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SA: Patricia de Lille, Address by Minister of Public Works and Infrastructure, at the District Six 54th Commemoration, at the Castle of Good Hope (15/02/20)

17th February 2020

Good morning, goeie more, molweni, Dumelang, Ashee, as-salaamu ailakum, shalom, Namaste

It’s an honour for me to be here today at this time when we finally have seen more progress in the restitution and return of people to District Six.

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Today, as much as the pain remains from the heart breaking removals of the community of District Six 54 years ago, we can look forward to the ground breaking restoration that the people of District Six have waited so long for.

There was some long-awaited good news a few days ago when finally the name of District Six was restored after the area was known as Zonnebloem for a number of years.

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While the return of the name is a good change, it is not good enough to just change the name, we need to have the people of District Six come back.

The area was once a beacon of inclusivity where a multi-racial community of people lived together in harmony for many years.

This area was stellar example of Ubuntu and community and that was sadly destroyed by the horrible apartheid government.

I remember that sense of community we had and I am filled with great memories of when as a little girl, I sat on the stoep of my grandmother’s house at 39 Tenant Street.

The pain that the original residents of District Six is still felt today and it is an indictment that the return and restitution process has taken so long.

However, we now stand at a very important juncture where the court has ruled that the return of claimants and redevelopment of District Six must proceed and the plans are in place and has been accepted by the working committee and claimants.

It is long overdue and this process must be expedited and executed with the highest level of urgency.

Late last year, Minister of Rural Development and Land Reform, Thoko Didiza and I had fruitful meetings with the City of Cape Town, the Western Cape provincial government and the District Six Working Committee about the way forward.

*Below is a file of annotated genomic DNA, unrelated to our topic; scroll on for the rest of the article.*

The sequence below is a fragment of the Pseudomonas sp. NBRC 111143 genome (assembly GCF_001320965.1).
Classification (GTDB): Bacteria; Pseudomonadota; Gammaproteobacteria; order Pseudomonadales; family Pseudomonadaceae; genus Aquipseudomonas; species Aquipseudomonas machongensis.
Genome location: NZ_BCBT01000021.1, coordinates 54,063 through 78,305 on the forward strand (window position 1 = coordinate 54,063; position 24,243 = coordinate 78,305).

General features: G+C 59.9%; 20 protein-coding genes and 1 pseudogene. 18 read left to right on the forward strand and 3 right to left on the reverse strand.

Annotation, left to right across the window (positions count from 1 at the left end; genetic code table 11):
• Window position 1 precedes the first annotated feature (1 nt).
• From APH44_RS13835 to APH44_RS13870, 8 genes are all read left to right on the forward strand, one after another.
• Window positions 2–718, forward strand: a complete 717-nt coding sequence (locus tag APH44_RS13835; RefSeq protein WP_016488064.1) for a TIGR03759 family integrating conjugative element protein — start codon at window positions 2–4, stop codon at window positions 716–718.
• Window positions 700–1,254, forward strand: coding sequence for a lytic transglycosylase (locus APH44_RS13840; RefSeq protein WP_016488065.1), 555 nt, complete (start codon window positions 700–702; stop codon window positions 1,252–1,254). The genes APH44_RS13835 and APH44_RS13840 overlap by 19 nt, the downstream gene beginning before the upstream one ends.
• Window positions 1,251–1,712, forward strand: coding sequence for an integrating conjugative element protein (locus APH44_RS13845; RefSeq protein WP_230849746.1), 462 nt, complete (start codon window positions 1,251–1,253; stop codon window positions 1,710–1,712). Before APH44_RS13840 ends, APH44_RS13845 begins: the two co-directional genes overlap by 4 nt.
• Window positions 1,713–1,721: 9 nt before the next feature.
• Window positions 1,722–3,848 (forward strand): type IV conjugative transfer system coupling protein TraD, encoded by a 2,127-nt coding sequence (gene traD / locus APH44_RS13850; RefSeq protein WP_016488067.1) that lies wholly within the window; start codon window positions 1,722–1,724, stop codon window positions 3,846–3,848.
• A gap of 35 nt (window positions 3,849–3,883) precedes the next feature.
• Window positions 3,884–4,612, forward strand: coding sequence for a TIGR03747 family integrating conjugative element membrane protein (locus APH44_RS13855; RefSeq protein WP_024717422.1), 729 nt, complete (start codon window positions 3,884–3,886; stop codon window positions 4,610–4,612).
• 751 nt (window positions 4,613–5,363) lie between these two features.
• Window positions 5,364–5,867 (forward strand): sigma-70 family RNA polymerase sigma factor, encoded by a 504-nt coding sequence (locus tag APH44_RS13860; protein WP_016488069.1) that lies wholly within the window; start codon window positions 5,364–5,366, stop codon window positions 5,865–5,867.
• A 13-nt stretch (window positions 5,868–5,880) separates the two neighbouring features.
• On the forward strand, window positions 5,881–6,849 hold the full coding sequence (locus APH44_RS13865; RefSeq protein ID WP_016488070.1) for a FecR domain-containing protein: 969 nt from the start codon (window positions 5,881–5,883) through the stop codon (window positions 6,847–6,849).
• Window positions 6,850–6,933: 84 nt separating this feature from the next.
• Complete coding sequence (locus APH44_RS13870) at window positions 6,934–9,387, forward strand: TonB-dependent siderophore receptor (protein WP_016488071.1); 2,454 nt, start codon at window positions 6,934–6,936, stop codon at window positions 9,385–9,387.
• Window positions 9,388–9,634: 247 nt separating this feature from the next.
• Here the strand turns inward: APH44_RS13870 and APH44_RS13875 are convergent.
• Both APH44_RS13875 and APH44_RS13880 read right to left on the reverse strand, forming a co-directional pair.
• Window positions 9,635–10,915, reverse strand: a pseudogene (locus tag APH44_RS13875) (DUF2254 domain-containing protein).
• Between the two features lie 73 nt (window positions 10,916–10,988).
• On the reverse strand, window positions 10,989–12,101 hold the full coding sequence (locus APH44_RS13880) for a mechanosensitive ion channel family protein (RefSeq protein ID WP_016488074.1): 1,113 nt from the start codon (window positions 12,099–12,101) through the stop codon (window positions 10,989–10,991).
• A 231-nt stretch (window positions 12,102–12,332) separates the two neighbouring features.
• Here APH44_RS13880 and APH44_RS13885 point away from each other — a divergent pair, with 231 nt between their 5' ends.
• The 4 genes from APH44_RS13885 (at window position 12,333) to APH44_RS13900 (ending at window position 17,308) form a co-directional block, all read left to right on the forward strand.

I must commend Shahied Ajam and the District Six Working Committee for their commitment and perseverance to this cause.

The mission is clear, we are all committed and we are all bound by a court order to work together to finally return the rest of the claimants to District Six.

Soon after I became the Minister last year, I discovered a tender for the disposal of “surplus land” and in that list was three parcels of land that has been earmarked for the District Six claimants and redevelopment of the area.

I put a stop to that tender immediately because we cannot have surplus land in our country until we have a national spatial development framework that determines what land must be used for and by whom.

In all cases, we must ensure that public land is used for public good and not for profit.

In terms of the Department of Public Works and Infrastructure’s (DPWI) role in this process, we have processed the request to transfer 10 parcels of land to the Cape Peninsula University of Technology for their expansion.

This will ensure that the University transfers the other pieces of land they own where housing has already been constructed for the District Six community.

My Department is in the process of transferring the land.

CPUT and Department of Agriculture, Rural Development and Land Reform have already appointed a conveyancer for the transfer and registration of properties to their respective beneficiaries including the state-owned properties to CPUT to avoid any further delays.

Far too many residents of District Six have died and have not been able to return to their rightful place.

It is now time to let no excuse or obstacle stand in our way and as stakeholders we must take our roles in the process seriously.

We must work so that we can come here as soon as possible to hand over keys and place claimants back on their land that was so cruelly taken away from them.

This project is about restoring people’s dignity, it is about undoing the vicious legacy of apartheid, it is about realising the freedoms of our democracy and ensuring that public land is used for public good.

Never and never again must that pain of the forced removals be associated with District Six. It is up to all of us to turn that pain into pride with the return of the people of District Six.

Let us move forward together, work together and make this long-awaited dream a reality for the claimants of District Six.

I thank you, baie dankie, enkosi, shukran and God Bless. 

EDITED BY: Creamer Media Reporter
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